Fivemile Town Goats Cheese Bon Bons
Pan-fried Cleggan scallops

Then the short journey to Westport to check in to our accommodation.


The Clew Bayi know weitd Hotel is a beautifully appointed 3-star hotel in Westport's town centre.

Westport is a genteel town but packs a punch. Lots of independent shops, bars full of locals and internationals and enough restaurants to keep you going for at least a couple of weeks!

A short check-in process allowed us to get to our rooms and relax. The double room was spacious with a large shower room. The room had ample space for a table and two chairs plus walled TV and free Wi-Fi. The hotel also has its own bar and restaurant, Maddens.

Maddens Bar
Dining room

Later in the day we headed out to the bustling high street and dropped in at the Cobblers Bar & Courtyard for dinner. And a few pints of Guinness!

The Cobber's Bar & Courtyard

Charm, folklore and character are not in short supply in this plush Irish Bar standing on the Octagon in the heart of Westport. Live music has long been associated with Cobbler’s Bar and we enjoyed the famous Sunday Night Session with our night cap.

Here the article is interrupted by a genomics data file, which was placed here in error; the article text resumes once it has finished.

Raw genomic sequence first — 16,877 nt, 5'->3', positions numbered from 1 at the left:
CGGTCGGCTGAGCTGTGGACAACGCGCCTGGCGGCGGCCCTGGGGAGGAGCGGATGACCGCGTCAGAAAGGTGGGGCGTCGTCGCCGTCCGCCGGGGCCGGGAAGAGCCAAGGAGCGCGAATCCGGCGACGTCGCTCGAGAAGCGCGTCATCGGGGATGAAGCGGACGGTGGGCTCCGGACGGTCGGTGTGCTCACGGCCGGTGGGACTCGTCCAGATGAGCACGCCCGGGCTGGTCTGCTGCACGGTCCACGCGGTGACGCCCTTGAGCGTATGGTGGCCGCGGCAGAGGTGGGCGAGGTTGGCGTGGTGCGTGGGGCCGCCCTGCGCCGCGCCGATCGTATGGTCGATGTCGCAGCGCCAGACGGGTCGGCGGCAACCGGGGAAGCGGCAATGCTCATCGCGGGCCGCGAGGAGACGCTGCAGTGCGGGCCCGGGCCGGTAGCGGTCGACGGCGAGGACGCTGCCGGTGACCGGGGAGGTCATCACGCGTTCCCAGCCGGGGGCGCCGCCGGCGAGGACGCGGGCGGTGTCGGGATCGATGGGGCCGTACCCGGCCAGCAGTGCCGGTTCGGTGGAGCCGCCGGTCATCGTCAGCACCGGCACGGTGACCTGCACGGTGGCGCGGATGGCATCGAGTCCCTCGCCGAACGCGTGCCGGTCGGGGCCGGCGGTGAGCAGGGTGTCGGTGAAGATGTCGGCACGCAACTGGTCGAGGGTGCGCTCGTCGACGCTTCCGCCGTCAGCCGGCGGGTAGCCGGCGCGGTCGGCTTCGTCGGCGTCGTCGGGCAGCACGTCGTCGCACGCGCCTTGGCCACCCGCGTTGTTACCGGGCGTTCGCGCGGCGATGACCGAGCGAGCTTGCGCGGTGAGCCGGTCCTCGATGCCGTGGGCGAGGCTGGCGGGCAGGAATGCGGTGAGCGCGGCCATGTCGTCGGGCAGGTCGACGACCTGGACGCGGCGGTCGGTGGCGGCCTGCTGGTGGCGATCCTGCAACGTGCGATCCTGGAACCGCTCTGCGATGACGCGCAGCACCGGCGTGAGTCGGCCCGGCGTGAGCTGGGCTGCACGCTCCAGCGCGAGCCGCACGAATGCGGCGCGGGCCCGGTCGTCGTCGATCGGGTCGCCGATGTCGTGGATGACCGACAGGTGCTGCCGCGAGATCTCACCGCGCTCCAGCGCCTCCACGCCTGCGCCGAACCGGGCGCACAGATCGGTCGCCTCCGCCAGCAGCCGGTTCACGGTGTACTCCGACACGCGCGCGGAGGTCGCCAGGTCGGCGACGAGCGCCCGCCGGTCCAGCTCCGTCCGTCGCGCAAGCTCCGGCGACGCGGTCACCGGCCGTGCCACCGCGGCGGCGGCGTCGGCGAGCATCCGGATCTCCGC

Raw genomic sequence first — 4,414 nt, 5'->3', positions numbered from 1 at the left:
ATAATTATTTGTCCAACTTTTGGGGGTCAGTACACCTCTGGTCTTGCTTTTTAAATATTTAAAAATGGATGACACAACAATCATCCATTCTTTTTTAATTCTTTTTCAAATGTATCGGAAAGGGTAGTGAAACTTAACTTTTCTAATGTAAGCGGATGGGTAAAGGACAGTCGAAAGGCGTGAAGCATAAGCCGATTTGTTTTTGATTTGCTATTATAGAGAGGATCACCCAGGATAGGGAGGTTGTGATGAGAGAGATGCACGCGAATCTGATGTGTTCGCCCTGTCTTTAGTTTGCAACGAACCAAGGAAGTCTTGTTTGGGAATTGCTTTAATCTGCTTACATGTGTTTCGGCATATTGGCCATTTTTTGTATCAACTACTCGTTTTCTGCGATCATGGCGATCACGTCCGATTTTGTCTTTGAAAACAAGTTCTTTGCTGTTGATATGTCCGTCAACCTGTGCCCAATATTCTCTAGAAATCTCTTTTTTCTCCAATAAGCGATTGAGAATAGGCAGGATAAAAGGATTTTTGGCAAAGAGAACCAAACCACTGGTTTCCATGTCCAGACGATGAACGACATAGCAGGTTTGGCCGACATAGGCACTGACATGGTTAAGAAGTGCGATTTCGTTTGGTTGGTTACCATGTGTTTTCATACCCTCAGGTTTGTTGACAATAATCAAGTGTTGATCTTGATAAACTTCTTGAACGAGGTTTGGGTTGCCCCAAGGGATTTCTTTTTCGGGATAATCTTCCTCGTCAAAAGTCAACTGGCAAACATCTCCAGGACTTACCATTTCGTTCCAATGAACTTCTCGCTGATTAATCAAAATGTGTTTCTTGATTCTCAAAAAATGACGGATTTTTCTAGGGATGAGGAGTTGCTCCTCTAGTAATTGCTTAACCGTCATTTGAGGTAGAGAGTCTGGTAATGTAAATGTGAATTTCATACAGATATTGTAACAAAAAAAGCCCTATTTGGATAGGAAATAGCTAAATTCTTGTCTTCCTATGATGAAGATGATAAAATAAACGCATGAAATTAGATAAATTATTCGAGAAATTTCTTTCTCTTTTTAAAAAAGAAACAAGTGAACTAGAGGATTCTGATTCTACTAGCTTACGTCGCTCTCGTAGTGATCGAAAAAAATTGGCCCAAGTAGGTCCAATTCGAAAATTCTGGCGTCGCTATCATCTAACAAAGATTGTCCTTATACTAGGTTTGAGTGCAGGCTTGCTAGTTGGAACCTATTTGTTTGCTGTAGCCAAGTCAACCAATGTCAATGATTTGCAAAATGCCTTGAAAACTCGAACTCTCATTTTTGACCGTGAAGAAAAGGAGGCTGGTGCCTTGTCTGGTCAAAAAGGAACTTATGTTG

Local Killary Fjord Mussels
Beer battered cod & chips
Red Thai Vegetable Curry

Day Two

After a hearty breakfast at the hotel, we headed off on the tour bus to Enniscrone Golf Club. You can see our route at the foot of the page (It's just over an hour travel time).

Enniscrone Golf Club


Originally designed by the great Eddie Hackett, Enniscrone Golf Club's reputation as a top class venue has been embellished with the addition of six new holes threading a path through the mountainous dunes. The new holes, expertly designed by famous course architect Donald Steele, add an exciting dimension to the 27-hole layout. 


Red tees - 5,723 yards, Par 73, slope index 127.

The tee at 12th
The dunes at 14th
The green at 14th